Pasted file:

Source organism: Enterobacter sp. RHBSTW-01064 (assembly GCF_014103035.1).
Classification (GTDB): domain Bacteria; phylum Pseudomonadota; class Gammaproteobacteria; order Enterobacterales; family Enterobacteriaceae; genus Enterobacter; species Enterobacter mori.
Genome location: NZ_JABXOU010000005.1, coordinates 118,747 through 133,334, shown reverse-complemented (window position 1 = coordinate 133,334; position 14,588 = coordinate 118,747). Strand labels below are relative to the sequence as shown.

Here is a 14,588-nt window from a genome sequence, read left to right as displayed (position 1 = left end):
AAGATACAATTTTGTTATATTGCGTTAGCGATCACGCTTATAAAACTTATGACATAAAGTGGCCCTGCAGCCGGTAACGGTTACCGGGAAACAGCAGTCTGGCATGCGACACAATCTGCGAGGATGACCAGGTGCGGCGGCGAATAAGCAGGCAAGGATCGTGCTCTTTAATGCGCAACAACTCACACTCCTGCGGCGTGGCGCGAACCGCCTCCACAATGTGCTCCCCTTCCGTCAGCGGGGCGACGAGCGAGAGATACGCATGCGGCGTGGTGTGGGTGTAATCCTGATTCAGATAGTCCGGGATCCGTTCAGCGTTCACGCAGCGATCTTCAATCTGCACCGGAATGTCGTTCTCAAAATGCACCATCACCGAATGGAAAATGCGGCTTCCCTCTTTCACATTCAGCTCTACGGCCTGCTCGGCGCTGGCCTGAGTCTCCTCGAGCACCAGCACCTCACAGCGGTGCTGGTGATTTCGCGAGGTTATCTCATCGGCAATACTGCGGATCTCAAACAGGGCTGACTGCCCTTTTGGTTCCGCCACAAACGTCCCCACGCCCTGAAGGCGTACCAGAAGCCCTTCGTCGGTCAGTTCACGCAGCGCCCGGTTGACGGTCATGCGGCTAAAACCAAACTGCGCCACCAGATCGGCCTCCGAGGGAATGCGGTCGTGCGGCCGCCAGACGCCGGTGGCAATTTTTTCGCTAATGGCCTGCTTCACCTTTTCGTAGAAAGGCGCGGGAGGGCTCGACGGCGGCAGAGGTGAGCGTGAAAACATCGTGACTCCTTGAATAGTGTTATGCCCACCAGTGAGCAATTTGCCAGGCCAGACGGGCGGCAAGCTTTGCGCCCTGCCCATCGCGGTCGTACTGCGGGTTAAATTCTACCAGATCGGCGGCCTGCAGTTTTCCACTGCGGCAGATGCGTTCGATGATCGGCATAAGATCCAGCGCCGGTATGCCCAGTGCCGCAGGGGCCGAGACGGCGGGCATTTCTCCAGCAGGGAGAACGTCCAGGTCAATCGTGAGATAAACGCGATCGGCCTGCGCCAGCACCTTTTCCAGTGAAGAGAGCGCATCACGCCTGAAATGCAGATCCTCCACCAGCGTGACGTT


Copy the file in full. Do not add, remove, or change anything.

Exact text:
Source organism: Enterobacter sp. RHBSTW-01064 (assembly GCF_014103035.1).
Classification (GTDB): domain Bacteria; phylum Pseudomonadota; class Gammaproteobacteria; order Enterobacterales; family Enterobacteriaceae; genus Enterobacter; species Enterobacter mori.
Genome location: NZ_JABXOU010000005.1, coordinates 118,747 through 133,334, shown reverse-complemented (window position 1 = coordinate 133,334; position 14,588 = coordinate 118,747). Strand labels below are relative to the sequence as shown.

Here is a 14,588-nt window from a genome sequence, read left to right as displayed (position 1 = left end):
AAGATACAATTTTGTTATATTGCGTTAGCGATCACGCTTATAAAACTTATGACATAAAGTGGCCCTGCAGCCGGTAACGGTTACCGGGAAACAGCAGTCTGGCATGCGACACAATCTGCGAGGATGACCAGGTGCGGCGGCGAATAAGCAGGCAAGGATCGTGCTCTTTAATGCGCAACAACTCACACTCCTGCGGCGTGGCGCGAACCGCCTCCACAATGTGCTCCCCTTCCGTCAGCGGGGCGACGAGCGAGAGATACGCATGCGGCGTGGTGTGGGTGTAATCCTGATTCAGATAGTCCGGGATCCGTTCAGCGTTCACGCAGCGATCTTCAATCTGCACCGGAATGTCGTTCTCAAAATGCACCATCACCGAATGGAAAATGCGGCTTCCCTCTTTCACATTCAGCTCTACGGCCTGCTCGGCGCTGGCCTGAGTCTCCTCGAGCACCAGCACCTCACAGCGGTGCTGGTGATTTCGCGAGGTTATCTCATCGGCAATACTGCGGATCTCAAACAGGGCTGACTGCCCTTTTGGTTCCGCCACAAACGTCCCCACGCCCTGAAGGCGTACCAGAAGCCCTTCGTCGGTCAGTTCACGCAGCGCCCGGTTGACGGTCATGCGGCTAAAACCAAACTGCGCCACCAGATCGGCCTCCGAGGGAATGCGGTCGTGCGGCCGCCAGACGCCGGTGGCAATTTTTTCGCTAATGGCCTGCTTCACCTTTTCGTAGAAAGGCGCGGGAGGGCTCGACGGCGGCAGAGGTGAGCGTGAAAACATCGTGACTCCTTGAATAGTGTTATGCCCACCAGTGAGCAATTTGCCAGGCCAGACGGGCGGCAAGCTTTGCGCCCTGCCCATCGCGGTCGTACTGCGGGTTAAATTCTACCAGATCGGCGGCCTGCAGTTTTCCACTGCGGCAGATGCGTTCGATGATCGGCATAAGATCCAGCGCCGGTATGCCCAGTGCCGCAGGGGCCGAGACGGCGGGCATTTCTCCAGCAGGGAGAACGTCCAGGTCAATCGTGAGATAAACGCGATCGGCCTGCGCCAGCACCTTTTCCAGTGAAGAGAGCGCATCACGCCTGAAATGCAGATCCTCCACCAGCGTGACGTT